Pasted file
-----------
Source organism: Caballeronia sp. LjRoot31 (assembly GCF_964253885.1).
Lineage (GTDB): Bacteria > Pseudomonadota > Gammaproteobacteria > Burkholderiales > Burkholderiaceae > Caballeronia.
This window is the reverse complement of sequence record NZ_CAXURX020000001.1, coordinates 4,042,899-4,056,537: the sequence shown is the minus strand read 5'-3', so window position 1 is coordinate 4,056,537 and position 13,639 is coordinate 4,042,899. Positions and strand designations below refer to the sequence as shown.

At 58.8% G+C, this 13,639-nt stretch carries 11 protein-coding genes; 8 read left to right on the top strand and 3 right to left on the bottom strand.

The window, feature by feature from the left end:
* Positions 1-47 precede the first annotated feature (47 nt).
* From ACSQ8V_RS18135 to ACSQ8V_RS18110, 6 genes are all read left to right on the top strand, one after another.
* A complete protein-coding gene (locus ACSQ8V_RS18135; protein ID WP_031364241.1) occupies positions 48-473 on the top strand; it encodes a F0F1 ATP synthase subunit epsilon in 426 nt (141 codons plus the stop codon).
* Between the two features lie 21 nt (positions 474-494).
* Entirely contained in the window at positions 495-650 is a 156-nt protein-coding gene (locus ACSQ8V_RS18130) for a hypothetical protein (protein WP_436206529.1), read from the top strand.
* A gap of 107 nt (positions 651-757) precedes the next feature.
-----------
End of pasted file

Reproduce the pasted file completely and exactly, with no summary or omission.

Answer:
Source organism: Caballeronia sp. LjRoot31 (assembly GCF_964253885.1).
Lineage (GTDB): Bacteria > Pseudomonadota > Gammaproteobacteria > Burkholderiales > Burkholderiaceae > Caballeronia.
This window is the reverse complement of sequence record NZ_CAXURX020000001.1, coordinates 4,042,899-4,056,537: the sequence shown is the minus strand read 5'-3', so window position 1 is coordinate 4,056,537 and position 13,639 is coordinate 4,042,899. Positions and strand designations below refer to the sequence as shown.

At 58.8% G+C, this 13,639-nt stretch carries 11 protein-coding genes; 8 read left to right on the top strand and 3 right to left on the bottom strand.

The window, feature by feature from the left end:
* Positions 1-47 precede the first annotated feature (47 nt).
* From ACSQ8V_RS18135 to ACSQ8V_RS18110, 6 genes are all read left to right on the top strand, one after another.
* A complete protein-coding gene (locus ACSQ8V_RS18135; protein ID WP_031364241.1) occupies positions 48-473 on the top strand; it encodes a F0F1 ATP synthase subunit epsilon in 426 nt (141 codons plus the stop codon).
* Between the two features lie 21 nt (positions 474-494).
* Entirely contained in the window at positions 495-650 is a 156-nt protein-coding gene (locus ACSQ8V_RS18130) for a hypothetical protein (protein WP_436206529.1), read from the top strand.
* A gap of 107 nt (positions 651-757) precedes the next feature.